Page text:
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Clemmons v. Kelley

United States District Court, E.D. Arkansas, Northern Division

November 6, 2017

WENDY KELLEY, Director, Arkansas Department of Correction RESPONDENT


         I. Procedure for Filing Objections:

         This Recommended Disposition (“Recommendation”) has been sent to Judge Kristine G. Baker. Either party to this suit may file written objections with the Clerk of Court within fourteen (14) days of the filing of the Recommendation. Objections must be specific and must include the factual or legal basis for the objection. An objection to a factual finding must identify the finding of fact believed to be wrong and describe the evidence that supports that belief.

         By not objecting, any right to appeal questions of fact may be jeopardized. And, if no objections are filed, Judge Baker can adopt this Recommendation without independently reviewing the record.

         II. Background:

         On July 22, 2009, a Pulaski County jury found Petitioner Timothy Clemmons guilty of three counts of unlawful discharge of a firearm from a vehicle for firing shots from his car at the home of his ex-girlfriend. One of the shots severely injured a child within the home. Clemmons v. State, 2010 Ark.App. 810, at 1; (docket Entry #6-2). Mr.Clemmons was sentenced, both as a habitual criminal and under a firearm enhancement, to 72 years' imprisonment in the Arkansas Department of Correction. (#6-2) On December 8, 2010, the Arkansas Court of Appeals affirmed his conviction, rejecting his sufficiency, evidentiary, and suppression challenges. Clemmons, 2010 Ark.App. 810, at 1-3; (#6-5). Mr. Clemmons did not seek Arkansas Supreme Court review of that decision.

         Mr. Clemmons also did not seek post-conviction relief under Arkansas Rule of Criminal Procedure 37. However, on July 24, 2012, he did file a pro se petition for state habeas relief in which he alleged, among other things, his actual innocence. See State v. Clemmons, 60-CR-07-1305[1]; (#6 at 2). By Order signed on April 1, 2013, the Pulaski County Circuit Court denied his petition without a hearing, finding that none of the claims were cognizable under the governing habeas law. Id. On October 24, 2013, the Arkansas Supreme Court likewise denied relief and dismissed his appeal of the denial of state-habeas relief finding that he could not prevail on appeal. Clemmons v. State, 2013 Ark. 420, at 2-3 (per curiam); (#6-6).

         Mr. Clemmons next petitioned the Arkansas Supreme Court on December 2, 2016, for permission to return to the circuit court to pursue error coram nobis relief. (#6-7) That Court denied his petition by order issued on March 2, 2017. Clemmons v. State, 2017 Ark. 75, at 6 (per curiam); (#6-9).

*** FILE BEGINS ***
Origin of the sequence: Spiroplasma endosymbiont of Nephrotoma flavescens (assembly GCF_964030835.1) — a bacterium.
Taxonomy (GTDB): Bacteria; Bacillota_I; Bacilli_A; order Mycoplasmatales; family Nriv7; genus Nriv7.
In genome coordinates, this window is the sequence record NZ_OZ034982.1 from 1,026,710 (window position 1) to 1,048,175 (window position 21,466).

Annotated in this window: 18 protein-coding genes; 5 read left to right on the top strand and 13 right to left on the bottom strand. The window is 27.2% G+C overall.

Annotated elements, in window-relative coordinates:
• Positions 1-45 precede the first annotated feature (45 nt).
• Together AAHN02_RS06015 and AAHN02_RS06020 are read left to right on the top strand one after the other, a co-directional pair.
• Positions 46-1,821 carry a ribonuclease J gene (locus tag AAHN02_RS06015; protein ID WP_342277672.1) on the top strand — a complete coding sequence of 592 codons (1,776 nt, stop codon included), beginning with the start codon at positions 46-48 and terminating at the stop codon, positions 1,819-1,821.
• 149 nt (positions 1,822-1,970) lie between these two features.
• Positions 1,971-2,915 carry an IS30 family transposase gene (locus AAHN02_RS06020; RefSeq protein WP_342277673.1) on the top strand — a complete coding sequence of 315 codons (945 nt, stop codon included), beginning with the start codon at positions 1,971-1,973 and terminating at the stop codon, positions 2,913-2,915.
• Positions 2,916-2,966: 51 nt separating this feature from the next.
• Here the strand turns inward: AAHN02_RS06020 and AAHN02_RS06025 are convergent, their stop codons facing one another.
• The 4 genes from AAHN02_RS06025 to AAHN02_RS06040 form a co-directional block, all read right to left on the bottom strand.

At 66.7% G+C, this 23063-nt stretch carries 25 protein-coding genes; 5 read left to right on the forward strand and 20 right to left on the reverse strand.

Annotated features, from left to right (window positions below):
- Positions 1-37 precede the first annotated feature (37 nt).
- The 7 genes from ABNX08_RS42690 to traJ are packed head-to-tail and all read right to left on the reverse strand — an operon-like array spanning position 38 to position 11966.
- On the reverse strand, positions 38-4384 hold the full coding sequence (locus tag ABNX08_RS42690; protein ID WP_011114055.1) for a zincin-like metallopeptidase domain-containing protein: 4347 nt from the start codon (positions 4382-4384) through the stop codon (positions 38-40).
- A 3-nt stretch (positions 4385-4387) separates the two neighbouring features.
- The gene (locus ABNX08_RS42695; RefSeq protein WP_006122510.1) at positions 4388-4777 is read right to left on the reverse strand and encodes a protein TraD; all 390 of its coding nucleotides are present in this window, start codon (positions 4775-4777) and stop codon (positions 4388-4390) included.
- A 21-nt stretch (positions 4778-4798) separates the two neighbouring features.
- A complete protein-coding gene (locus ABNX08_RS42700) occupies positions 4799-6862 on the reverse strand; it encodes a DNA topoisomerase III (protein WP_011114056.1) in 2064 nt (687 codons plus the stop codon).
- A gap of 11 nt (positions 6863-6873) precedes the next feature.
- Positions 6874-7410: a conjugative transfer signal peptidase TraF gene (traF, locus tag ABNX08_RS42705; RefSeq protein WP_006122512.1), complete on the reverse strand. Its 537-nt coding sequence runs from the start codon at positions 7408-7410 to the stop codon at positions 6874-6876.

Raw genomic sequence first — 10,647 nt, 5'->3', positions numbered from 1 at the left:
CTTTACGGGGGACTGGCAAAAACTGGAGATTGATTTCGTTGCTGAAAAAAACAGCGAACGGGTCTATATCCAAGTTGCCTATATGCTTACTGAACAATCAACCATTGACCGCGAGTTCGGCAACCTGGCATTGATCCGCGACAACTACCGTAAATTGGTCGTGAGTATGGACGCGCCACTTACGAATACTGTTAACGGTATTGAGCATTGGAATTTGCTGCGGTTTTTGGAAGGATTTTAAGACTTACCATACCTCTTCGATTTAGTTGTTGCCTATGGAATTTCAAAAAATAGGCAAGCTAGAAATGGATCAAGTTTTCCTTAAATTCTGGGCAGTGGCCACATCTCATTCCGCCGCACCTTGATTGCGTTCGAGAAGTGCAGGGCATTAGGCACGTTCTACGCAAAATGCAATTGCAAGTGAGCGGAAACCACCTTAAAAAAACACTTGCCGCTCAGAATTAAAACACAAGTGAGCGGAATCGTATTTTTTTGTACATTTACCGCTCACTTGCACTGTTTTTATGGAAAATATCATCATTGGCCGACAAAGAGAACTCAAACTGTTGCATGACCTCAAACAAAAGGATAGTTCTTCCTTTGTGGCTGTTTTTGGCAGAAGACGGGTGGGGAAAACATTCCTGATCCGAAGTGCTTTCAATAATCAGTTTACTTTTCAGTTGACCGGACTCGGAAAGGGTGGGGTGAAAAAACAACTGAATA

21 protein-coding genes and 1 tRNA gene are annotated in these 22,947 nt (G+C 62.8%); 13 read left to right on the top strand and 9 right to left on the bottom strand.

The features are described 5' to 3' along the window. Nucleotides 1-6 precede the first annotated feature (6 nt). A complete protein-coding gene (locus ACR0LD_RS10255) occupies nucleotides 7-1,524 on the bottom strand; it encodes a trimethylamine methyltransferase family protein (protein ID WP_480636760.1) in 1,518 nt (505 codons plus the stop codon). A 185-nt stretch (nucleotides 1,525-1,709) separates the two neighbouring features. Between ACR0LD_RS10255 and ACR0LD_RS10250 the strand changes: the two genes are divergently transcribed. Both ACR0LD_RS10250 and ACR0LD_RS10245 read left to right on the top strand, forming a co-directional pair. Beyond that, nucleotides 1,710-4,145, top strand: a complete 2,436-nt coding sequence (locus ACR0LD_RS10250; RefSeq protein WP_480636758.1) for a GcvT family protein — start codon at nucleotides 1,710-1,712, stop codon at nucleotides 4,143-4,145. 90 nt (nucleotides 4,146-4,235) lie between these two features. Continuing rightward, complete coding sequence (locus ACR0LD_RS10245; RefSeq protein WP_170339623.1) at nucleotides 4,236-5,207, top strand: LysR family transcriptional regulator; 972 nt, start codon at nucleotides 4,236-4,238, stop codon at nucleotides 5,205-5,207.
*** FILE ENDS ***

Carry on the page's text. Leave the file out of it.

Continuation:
Mr. Clemmons initiated the instant petition on March 21, 2017, on several grounds: his right to due process was violated when he was convicted based on the perjured testimony of Officer Barry Brewer; his convictions violated the double-jeopardy clause; the prosecutor knowingly presented false testimony by allowing a known perjurer to testify; he was denied the right to confront his arresting officer; the prosecutor withheld an exculpatory witness statement that his car had been misidentified as having been at the scene; and he was unconstitutionally searched and seized. (#1)

         The Respondent contends that Mr. Clemmons's claims are barred by the applicable statute of limitations or, alternatively, are procedurally defaulted, are not cognizable in federal habeas law, have no merit, and are precluded because the state court's merits decision is due deference. (#6) In response, (#10, #16, #17 #18), Mr. Clemmons attempts to overcome the time bar by asserting his actual innocence. Specifically, he alleges that he was “framed” (#10 at 4) for the crimes and that newly discovered evidence, an affidavit from Tony Jackson (#16) not discovered until January 21, 2016, (#18) supports his claim.

         III. Discussion:

         A. Statute of Limitations

         The instant Petition is untimely.[2] The Antiterrorism and Effective Death Penalty Act of 1996 (“AEDPA”) establishes a one-year limitations period for a state prisoner to file a federal habeas corpus petition under 28 U.S.C. § 2254. 28 U.S.C. § 2244(d)(1). The triggering date in this case was “the date on which the judgment became final by the conclusion of direct review or the expiration of the time for seeking such review.” 28 U.S.C. § 2244(d)(1)(A). When a criminal defendant fails to seek discretionary review of his criminal conviction in the state's highest court, his judgment becomes final when the time for seeking such review expires. Gonzalez v. Thaler, 565 U.S. 134, 154 (2012).

         Here, Mr. Clemmons had 18 days from the entry of the December 8, 2010 decision of the Arkansas Court of Appeals that affirmed his conviction; that is, until December 26, 2010, to file a petition for review with the Arkansas Supreme Court. Ark. Sup. Ct. R. 2-4(a) (stating petitions for review must be filed within 18 calendar days of the date of the Arkansas Court of Appeals's decision). Because December 26th fell on a Sunday, however, the deadline rolled to Monday, December 27, 2010. See Ark. R. App. P.-Crim. 17. Therefore, the federal one-year limitation period began to run no later than December 27, 2010 and expired by December 27, 2011. Mr. Clemmons, however, did not file his petition until March 21, 2017, over five years after the statute of limitations had expired. Accordingly, there can be no dispute that Mr. Clemmons's petition is barred by the statute of limitations. 28 U.S.C. § 2244(d)(1)(A).

         B. ...

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